Nearly 6,000 planning practitioners and scholars converged in Philadelphia last week for the 99th annual national conference of the American Planning Association (APA). A theme evident in many of the 300 seminars was how U.S. cities are grappling with what one presenter termed the “post-Federal” era: the current climate in which municipalities can no longer rely on federal monies but must instead secure philanthropic and corporate support to help resolve social and infrastructure problems.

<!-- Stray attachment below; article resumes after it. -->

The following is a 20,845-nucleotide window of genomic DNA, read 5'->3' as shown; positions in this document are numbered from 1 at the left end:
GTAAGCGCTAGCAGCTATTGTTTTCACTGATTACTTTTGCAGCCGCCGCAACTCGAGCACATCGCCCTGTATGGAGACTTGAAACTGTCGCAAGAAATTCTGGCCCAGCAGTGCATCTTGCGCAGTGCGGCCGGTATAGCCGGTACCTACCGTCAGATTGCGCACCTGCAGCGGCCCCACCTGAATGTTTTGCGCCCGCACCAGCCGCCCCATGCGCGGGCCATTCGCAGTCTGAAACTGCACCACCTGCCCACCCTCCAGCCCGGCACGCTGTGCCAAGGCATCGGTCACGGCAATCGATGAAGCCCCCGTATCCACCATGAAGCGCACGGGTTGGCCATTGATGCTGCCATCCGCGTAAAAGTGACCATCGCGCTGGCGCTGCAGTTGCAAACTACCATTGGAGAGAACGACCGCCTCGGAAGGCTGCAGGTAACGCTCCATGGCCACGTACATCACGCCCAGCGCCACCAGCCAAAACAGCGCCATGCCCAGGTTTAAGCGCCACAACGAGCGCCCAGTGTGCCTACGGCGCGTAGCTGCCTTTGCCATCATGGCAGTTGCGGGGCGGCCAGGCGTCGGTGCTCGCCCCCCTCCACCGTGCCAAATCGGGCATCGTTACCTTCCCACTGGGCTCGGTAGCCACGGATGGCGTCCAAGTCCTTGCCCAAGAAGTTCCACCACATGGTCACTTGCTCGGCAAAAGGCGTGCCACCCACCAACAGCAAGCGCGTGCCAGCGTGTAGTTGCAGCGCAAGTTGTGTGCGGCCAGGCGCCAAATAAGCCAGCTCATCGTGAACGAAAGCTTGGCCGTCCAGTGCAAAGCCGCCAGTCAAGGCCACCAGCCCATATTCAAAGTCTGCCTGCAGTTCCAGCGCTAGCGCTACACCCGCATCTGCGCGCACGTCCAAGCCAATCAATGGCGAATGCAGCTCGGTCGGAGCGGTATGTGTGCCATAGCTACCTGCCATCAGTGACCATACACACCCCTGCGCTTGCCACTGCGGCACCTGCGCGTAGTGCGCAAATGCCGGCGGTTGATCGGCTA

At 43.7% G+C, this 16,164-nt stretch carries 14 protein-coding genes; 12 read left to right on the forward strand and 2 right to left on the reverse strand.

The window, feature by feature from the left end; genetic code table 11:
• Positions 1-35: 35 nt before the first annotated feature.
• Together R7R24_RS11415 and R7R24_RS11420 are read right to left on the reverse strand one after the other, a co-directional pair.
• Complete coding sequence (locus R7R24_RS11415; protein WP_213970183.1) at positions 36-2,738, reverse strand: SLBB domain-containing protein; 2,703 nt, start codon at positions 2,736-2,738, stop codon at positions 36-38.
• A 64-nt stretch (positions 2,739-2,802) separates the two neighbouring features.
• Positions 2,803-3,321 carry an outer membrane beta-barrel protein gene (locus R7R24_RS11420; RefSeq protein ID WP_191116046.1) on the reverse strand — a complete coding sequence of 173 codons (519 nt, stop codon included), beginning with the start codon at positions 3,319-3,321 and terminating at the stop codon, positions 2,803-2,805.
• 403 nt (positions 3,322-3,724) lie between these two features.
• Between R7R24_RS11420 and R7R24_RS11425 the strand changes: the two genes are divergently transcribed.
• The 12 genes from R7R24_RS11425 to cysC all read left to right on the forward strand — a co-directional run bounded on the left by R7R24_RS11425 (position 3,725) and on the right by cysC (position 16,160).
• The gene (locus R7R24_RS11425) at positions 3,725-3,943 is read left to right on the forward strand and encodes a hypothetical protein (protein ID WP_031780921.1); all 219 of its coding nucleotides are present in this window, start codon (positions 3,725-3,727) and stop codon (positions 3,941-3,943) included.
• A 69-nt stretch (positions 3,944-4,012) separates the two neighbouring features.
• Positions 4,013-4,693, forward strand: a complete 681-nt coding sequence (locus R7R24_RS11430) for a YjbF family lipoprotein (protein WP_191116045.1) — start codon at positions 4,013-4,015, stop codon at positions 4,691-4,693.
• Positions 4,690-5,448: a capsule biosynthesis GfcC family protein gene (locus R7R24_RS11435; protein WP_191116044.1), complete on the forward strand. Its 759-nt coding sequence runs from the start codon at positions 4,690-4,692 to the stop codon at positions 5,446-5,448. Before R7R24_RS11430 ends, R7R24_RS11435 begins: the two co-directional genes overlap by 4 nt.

Green space, many speakers agreed, is a critical asset that cities may use to their benefit. Environmental lawyer Robert Kennedy gave the conference’s keynote. He contended that only through planners’ individual commitments to embracing sustainability can the nation preserve its natural infrastructure—its parks, waterways, and woodlands—and counter the current lack of public investment in environmental policy. America’s green spaces, he added, are critical to sustaining the foundation of our nation’s global identity.